Kishu or Shimpaku?

Over the years, this post discussing differences among Itoigawa, Kishu, and Shimpaku junipers has consistently one of the highest-viewed of the nearly 350 posts over the 5-year history of the blog.  Kishu and Shimpaku are tricky to tell apart by their foliage, so here is a refresher…

Kishu left, Shimpaku right.  

Kishu is plumper in texture, tighter in growth pattern, and brighter green in color.

Shimpaku is slightly thinner in texture, “ropier” growth pattern, and paler green in color.

Here is another look at the runners.  Kishu first:

Shimpaku next:


Cleaning up a shimpaku shohin

This started out as an air-layer of another shimpaku, made in 2014.  Here it is in summer 2015:
It was pruned back and wired in 2016, and allowed to grow.

Spring 2017, before:


Pruned and wired:

Slip-potted into a nice Shinobu pot:

And mossed up for the show:

Shimpaku Styling 4

This shot from 12/14 shows a happy, full and healthy tree.

In March 2015, I made a decision to rotate everything, by swapping the pines (which faced East in front of the fence) and the junipers (which faced West out in the open). The fence created a very nice, calm environment in which spider mites flourished, quickly, and out of my sight. I was actually planning to repot the tree, and when I moved it, and got a look at the back, here was what I saw:

More trouble! I looked at the amount of Malathion to add to a 1-gallon sprayer, dumped that amount into my 1.5 quart sprayer (oops) and began to nuke the critters…along with 75% of the already-compromised foliage.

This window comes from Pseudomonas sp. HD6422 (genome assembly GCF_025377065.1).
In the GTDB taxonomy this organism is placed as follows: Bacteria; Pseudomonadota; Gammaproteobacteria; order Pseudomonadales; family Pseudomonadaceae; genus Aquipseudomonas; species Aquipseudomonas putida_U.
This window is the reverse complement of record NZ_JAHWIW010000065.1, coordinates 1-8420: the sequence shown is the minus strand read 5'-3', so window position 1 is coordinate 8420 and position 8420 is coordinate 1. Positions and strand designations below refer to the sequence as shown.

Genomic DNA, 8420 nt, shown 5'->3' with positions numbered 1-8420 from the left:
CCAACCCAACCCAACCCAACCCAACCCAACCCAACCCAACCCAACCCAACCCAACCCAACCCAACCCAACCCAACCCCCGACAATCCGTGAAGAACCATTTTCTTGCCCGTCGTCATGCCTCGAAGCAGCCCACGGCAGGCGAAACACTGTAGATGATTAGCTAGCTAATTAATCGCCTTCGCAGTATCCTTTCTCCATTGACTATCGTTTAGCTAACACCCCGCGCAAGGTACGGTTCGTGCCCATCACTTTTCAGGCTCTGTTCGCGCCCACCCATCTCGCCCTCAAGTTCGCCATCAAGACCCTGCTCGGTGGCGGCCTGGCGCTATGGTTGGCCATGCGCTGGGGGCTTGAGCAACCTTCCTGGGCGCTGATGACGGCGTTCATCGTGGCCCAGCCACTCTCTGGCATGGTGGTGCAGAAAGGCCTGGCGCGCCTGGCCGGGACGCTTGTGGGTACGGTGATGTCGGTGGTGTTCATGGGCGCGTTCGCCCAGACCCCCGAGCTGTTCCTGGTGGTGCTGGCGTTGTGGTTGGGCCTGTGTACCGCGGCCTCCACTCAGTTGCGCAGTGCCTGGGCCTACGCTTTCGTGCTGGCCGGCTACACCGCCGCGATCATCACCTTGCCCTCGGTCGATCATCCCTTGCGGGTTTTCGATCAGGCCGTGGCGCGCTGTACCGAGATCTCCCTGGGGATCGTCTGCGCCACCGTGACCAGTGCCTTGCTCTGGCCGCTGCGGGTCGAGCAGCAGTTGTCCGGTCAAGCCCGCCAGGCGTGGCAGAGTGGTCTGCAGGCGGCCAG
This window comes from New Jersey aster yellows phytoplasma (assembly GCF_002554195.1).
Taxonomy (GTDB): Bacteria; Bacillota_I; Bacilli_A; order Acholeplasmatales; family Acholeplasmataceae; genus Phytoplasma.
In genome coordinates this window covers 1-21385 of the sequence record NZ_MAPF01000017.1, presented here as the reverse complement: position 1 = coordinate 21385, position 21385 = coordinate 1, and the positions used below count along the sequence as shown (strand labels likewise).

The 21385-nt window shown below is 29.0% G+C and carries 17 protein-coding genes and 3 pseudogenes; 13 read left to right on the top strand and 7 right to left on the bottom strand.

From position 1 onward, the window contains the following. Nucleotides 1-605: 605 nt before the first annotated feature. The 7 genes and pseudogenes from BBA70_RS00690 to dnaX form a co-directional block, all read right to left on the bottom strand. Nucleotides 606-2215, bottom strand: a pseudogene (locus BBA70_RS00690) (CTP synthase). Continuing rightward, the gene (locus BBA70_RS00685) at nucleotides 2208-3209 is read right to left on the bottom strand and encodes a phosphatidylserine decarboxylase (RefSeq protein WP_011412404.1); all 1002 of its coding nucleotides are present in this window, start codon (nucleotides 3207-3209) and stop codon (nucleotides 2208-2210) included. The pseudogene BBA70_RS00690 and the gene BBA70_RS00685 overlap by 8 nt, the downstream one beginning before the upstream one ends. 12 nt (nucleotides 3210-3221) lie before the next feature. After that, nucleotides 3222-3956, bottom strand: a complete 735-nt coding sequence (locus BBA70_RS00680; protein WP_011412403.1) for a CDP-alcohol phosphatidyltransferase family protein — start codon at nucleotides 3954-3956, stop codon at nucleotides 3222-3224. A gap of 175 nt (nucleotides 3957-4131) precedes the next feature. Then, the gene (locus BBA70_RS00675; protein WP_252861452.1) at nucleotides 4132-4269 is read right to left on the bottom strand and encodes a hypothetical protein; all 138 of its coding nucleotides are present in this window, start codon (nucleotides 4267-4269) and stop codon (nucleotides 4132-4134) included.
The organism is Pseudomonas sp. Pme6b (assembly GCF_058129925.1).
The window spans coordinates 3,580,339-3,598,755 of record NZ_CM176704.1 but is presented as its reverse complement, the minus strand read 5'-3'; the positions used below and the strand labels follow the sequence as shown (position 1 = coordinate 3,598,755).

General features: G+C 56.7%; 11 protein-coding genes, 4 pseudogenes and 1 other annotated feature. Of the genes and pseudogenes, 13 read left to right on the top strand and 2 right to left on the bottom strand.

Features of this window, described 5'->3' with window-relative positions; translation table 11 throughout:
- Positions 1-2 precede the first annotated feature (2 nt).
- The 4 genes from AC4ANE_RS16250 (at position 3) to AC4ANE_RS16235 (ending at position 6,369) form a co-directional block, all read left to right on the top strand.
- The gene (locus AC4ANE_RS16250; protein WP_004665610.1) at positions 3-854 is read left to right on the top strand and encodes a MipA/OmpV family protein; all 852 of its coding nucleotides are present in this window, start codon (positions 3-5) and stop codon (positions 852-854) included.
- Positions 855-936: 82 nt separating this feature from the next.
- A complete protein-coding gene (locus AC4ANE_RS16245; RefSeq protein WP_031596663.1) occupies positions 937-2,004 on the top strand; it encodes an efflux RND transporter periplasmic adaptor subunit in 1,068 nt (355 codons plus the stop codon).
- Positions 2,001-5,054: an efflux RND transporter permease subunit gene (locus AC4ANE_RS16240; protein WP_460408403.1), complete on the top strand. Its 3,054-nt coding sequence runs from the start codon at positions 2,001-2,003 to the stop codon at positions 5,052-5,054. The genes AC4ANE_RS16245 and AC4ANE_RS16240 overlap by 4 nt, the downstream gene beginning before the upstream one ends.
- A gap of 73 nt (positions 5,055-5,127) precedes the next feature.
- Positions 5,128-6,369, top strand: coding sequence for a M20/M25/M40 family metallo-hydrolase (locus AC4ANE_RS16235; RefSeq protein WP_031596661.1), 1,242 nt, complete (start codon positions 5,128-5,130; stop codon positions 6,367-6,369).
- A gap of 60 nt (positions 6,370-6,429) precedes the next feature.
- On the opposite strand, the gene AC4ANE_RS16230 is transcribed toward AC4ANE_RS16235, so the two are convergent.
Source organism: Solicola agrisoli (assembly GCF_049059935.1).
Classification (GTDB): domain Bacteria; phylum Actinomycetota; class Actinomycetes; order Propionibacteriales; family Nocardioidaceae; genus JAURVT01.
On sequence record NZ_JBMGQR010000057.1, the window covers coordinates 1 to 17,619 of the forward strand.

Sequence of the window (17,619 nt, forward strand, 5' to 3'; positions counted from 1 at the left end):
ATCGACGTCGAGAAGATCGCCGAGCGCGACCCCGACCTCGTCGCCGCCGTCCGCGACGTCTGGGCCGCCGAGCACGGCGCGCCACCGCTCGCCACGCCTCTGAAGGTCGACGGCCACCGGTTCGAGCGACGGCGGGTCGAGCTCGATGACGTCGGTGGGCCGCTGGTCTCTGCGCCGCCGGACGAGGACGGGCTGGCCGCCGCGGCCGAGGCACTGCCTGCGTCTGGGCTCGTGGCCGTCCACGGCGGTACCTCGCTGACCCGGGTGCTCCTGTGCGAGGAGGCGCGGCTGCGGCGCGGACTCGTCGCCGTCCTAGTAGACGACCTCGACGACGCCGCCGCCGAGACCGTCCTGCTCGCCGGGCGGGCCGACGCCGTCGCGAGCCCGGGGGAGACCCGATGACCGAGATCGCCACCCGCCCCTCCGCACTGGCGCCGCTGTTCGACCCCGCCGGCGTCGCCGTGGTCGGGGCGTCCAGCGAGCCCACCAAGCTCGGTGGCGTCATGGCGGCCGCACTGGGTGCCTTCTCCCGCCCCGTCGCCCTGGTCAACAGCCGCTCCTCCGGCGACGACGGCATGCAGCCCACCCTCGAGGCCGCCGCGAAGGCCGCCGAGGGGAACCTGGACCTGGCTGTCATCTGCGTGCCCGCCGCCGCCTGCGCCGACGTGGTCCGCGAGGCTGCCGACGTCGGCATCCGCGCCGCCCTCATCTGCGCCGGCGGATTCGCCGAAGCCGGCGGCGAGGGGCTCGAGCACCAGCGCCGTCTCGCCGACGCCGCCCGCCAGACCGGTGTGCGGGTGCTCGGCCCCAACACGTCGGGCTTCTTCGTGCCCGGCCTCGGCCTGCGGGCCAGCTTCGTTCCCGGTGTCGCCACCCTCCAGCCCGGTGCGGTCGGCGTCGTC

So, when I realized the error, and the damage was done, it was time to prune back to what was left. Tough day.


Fortunately, it lived. By August, it was sending out some runners. So while I lost a year, I didn’t lose the tree.

Since I killed off the left half of the tree over the last few years, and greatly reduced the foliage (by pruning…and poisoning), I knew the roots would be a similar story, and so in March 2016, it was time to repot…for the first time since I received it in 2011.


Most important was to get under the left half of the tree and get rid of the roots that were no longer attached to the live upper area, since they were dead or dying, and I didn’t want to have that going on in the pot:





Next repotting, I’ll replace the rest of the soil with a coarser, inorganic mix. For now, this is enough. I do want the tree to keep recovering, and any more would be pushing the limit, I’m afraid.


I also shifted the planting angle slightly to the right, making the left Jin slightly more upright. Next time, I will continue to orient that Jin more upright until it’s more than 45 degrees from parallel to the soil


Along with the repot, I cleaned out sucker growth in the crotches of branches, worked the Jin and Shari with hand tools and a wire brush, unwired what Bjorn and I applied two years ago, and repositioned the primary branches to get them prepared for the final design.

Not much to look at yet, but with two good growing seasons, it could be ready for a detail wiring job.